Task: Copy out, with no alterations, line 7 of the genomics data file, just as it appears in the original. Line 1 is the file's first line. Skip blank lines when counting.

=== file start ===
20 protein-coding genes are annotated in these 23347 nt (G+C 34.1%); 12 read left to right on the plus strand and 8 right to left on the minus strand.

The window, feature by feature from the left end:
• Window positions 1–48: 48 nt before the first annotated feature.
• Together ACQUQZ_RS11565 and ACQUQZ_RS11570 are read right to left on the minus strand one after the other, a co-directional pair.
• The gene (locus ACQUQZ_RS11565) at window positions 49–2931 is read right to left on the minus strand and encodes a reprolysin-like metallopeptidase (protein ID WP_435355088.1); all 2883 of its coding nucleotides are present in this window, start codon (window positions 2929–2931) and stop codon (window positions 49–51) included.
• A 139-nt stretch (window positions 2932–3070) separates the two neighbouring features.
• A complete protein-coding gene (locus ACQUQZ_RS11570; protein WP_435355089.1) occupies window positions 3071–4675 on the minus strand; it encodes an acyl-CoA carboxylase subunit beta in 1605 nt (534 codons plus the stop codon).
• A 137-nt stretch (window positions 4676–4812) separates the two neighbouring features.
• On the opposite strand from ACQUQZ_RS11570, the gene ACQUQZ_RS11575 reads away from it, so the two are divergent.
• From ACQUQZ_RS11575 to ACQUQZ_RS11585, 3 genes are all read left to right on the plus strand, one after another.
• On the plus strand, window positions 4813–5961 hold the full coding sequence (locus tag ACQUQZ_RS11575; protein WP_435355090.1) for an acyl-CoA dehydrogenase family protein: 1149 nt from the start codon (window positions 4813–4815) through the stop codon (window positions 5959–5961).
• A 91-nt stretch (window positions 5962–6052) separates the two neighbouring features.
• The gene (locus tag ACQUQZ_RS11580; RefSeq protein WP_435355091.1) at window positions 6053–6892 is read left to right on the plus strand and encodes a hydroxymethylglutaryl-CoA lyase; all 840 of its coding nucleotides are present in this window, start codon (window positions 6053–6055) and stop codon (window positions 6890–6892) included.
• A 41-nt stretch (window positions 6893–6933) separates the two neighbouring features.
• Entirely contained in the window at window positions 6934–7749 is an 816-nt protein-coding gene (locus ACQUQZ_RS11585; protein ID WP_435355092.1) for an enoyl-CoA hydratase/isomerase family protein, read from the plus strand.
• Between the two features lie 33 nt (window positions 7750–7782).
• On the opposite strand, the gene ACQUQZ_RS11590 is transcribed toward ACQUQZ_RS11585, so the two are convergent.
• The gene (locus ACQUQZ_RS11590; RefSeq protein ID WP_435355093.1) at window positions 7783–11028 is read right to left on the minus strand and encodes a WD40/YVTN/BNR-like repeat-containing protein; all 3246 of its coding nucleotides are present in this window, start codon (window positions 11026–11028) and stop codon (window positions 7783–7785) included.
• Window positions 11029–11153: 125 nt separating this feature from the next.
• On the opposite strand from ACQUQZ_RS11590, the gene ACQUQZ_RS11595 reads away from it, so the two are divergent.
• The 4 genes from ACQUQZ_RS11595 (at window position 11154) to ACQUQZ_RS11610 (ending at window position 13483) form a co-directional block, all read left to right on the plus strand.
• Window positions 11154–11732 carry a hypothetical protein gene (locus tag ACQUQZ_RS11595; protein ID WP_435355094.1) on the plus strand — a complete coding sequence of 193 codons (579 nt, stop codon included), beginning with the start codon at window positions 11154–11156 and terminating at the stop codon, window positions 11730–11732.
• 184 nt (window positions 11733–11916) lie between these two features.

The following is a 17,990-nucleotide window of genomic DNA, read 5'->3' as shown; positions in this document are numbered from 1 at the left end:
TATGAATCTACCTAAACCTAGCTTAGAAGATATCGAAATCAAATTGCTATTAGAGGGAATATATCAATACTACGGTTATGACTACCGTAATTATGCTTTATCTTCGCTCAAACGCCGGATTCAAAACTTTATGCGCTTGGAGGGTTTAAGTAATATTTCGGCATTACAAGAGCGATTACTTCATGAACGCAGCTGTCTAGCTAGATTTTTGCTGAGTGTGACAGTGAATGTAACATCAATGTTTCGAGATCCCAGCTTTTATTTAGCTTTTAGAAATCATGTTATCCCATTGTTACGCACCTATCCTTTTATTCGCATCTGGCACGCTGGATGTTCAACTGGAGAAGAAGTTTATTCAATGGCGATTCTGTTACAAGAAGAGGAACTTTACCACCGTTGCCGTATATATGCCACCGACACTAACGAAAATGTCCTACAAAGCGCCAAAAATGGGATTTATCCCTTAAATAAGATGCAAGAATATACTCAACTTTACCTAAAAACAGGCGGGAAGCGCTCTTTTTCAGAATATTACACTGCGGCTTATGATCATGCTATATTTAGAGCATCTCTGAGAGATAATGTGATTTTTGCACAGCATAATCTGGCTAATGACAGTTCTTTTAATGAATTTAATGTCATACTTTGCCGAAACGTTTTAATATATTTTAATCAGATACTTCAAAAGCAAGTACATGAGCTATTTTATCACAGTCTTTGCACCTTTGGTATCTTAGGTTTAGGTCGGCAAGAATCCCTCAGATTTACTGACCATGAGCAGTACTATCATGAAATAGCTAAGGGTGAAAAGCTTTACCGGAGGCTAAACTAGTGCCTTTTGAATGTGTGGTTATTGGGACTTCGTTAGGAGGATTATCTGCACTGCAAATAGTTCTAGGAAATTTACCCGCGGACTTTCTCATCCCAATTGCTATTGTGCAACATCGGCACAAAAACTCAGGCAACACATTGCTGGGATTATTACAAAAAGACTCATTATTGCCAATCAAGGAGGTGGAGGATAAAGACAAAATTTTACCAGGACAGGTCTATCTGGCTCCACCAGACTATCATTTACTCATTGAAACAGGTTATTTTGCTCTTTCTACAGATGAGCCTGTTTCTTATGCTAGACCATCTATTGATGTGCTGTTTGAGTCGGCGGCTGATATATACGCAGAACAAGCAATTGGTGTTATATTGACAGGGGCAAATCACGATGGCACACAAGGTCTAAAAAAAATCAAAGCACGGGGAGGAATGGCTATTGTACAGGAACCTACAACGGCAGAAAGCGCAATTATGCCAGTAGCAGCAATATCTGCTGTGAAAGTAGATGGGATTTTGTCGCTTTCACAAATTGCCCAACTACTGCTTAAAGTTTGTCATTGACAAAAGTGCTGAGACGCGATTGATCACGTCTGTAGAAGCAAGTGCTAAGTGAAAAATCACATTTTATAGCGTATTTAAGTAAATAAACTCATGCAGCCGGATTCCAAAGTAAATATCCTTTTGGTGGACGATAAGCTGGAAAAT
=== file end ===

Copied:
• A complete protein-coding gene (locus ACQUQZ_RS11570; protein WP_435355089.1) occupies window positions 3071–4675 on the minus strand; it encodes an acyl-CoA carboxylase subunit beta in 1605 nt (534 codons plus the stop codon).